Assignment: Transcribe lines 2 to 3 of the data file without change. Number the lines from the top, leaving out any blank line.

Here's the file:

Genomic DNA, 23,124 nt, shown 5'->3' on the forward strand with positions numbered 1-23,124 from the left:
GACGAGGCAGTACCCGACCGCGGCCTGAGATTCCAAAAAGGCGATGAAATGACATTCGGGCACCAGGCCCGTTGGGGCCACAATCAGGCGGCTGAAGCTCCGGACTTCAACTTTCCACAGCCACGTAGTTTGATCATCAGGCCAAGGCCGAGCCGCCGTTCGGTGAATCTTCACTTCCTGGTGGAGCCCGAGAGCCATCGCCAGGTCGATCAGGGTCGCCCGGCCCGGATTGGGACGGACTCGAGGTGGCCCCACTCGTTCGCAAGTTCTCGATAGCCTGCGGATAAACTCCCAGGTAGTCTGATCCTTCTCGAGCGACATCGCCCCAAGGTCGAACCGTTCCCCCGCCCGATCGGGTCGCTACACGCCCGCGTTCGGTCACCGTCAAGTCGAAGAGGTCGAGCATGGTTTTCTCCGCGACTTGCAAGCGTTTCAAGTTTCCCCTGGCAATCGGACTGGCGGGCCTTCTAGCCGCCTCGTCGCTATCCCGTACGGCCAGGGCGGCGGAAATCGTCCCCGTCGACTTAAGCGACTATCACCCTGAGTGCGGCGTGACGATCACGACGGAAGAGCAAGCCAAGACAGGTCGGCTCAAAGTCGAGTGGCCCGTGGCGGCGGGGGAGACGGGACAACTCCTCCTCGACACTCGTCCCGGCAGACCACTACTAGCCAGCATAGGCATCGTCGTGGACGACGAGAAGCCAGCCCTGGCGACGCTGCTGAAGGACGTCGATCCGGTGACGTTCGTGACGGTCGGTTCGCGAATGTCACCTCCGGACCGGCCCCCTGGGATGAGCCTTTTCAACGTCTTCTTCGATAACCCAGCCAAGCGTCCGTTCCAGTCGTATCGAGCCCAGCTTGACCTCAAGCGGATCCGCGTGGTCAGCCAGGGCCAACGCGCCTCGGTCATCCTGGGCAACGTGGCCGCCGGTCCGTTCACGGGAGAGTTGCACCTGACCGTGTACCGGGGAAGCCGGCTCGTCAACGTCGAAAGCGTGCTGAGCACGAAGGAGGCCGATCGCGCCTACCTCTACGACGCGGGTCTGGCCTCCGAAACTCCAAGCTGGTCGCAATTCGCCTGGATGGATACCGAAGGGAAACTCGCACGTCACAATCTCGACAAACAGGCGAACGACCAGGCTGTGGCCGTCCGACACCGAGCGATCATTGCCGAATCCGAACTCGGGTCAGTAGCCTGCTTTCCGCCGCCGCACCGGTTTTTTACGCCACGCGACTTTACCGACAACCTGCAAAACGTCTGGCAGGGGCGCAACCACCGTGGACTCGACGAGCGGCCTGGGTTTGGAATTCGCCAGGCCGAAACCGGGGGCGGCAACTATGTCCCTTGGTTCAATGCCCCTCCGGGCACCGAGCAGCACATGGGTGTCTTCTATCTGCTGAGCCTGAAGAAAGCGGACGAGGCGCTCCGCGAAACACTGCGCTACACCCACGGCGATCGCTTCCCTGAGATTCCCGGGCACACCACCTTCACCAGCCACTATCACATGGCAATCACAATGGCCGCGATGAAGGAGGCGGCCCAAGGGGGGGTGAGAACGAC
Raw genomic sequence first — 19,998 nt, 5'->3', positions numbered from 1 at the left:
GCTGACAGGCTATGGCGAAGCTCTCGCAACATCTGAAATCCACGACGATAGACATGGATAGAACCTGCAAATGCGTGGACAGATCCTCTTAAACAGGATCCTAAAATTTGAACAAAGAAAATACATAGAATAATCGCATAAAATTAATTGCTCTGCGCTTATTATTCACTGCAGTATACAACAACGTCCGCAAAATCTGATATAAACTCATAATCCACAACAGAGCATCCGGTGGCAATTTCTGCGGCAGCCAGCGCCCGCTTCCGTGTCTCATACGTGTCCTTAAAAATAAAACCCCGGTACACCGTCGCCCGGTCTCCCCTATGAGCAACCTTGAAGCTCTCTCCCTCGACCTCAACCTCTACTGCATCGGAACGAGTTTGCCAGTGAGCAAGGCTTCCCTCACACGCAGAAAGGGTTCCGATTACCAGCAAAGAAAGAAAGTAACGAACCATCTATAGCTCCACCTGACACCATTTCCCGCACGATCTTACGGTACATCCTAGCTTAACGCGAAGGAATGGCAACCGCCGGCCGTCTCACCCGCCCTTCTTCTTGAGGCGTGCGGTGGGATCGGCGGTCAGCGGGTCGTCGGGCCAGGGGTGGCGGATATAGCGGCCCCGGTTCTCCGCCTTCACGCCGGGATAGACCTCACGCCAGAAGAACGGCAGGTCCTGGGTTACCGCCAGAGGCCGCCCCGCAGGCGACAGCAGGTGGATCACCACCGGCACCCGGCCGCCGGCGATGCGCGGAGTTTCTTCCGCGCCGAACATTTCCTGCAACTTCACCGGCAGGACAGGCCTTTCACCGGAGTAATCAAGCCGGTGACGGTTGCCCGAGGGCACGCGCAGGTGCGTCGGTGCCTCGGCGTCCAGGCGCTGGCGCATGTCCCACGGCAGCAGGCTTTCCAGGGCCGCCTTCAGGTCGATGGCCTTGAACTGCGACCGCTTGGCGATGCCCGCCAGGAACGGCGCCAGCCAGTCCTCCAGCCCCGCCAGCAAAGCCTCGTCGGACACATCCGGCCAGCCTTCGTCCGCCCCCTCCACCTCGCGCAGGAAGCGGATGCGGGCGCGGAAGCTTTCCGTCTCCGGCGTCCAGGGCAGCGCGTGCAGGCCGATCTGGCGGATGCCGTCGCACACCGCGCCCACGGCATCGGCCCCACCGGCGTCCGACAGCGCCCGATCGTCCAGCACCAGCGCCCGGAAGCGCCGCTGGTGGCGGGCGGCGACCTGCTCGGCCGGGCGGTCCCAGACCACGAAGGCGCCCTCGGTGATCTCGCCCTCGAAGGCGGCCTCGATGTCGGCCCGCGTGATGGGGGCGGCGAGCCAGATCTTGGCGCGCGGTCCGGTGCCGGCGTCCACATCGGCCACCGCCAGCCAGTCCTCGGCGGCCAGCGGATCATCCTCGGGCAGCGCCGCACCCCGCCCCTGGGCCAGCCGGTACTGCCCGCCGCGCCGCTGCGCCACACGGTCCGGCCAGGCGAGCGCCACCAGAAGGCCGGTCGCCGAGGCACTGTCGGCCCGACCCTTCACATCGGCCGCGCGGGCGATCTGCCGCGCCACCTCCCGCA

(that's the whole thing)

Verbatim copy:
GACGAGGCAGTACCCGACCGCGGCCTGAGATTCCAAAAAGGCGATGAAATGACATTCGGGCACCAGGCCCGTTGGGGCCACAATCAGGCGGCTGAAGCTCCGGACTTCAACTTTCCACAGCCACGTAGTTTGATCATCAGGCCAAGGCCGAGCCGCCGTTCGGTGAATCTTCACTTCCTGGTGGAGCCCGAGAGCCATCGCCAGGTCGATCAGGGTCGCCCGGCCCGGATTGGGACGGACTCGAGGTGGCCCCACTCGTTCGCAAGTTCTCGATAGCCTGCGGATAAACTCCCAGGTAGTCTGATCCTTCTCGAGCGACATCGCCCCAAGGTCGAACCGTTCCCCCGCCCGATCGGGTCGCTACACGCCCGCGTTCGGTCACCGTCAAGTCGAAGAGGTCGAGCATGGTTTTCTCCGCGACTTGCAAGCGTTTCAAGTTTCCCCTGGCAATCGGACTGGCGGGCCTTCTAGCCGCCTCGTCGCTATCCCGTACGGCCAGGGCGGCGGAAATCGTCCCCGTCGACTTAAGCGACTATCACCCTGAGTGCGGCGTGACGATCACGACGGAAGAGCAAGCCAAGACAGGTCGGCTCAAAGTCGAGTGGCCCGTGGCGGCGGGGGAGACGGGACAACTCCTCCTCGACACTCGTCCCGGCAGACCACTACTAGCCAGCATAGGCATCGTCGTGGACGACGAGAAGCCAGCCCTGGCGACGCTGCTGAAGGACGTCGATCCGGTGACGTTCGTGACGGTCGGTTCGCGAATGTCACCTCCGGACCGGCCCCCTGGGATGAGCCTTTTCAACGTCTTCTTCGATAACCCAGCCAAGCGTCCGTTCCAGTCGTATCGAGCCCAGCTTGACCTCAAGCGGATCCGCGTGGTCAGCCAGGGCCAACGCGCCTCGGTCATCCTGGGCAACGTGGCCGCCGGTCCGTTCACGGGAGAGTTGCACCTGACCGTGTACCGGGGAAGCCGGCTCGTCAACGTCGAAAGCGTGCTGAGCACGAAGGAGGCCGATCGCGCCTACCTCTACGACGCGGGTCTGGCCTCCGAAACTCCAAGCTGGTCGCAATTCGCCTGGATGGATACCGAAGGGAAACTCGCACGTCACAATCTCGACAAACAGGCGAACGACCAGGCTGTGGCCGTCCGACACCGAGCGATCATTGCCGAATCCGAACTCGGGTCAGTAGCCTGCTTTCCGCCGCCGCACCGGTTTTTTACGCCACGCGACTTTACCGACAACCTGCAAAACGTCTGGCAGGGGCGCAACCACCGTGGACTCGACGAGCGGCCTGGGTTTGGAATTCGCCAGGCCGAAACCGGGGGCGGCAACTATGTCCCTTGGTTCAATGCCCCTCCGGGCACCGAGCAGCACATGGGTGTCTTCTATCTGCTGAGCCTGAAGAAAGCGGACGAGGCGCTCCGCGAAACACTGCGCTACACCCACGGCGATCGCTTCCCTGAGATTCCCGGGCACACCACCTTCACCAGCCACTATCACATGGCAATCACAATGGCCGCGATGAAGGAGGCGGCCCAAGGGGGGGTGAGAACGAC
Raw genomic sequence first — 19,998 nt, 5'->3', positions numbered from 1 at the left: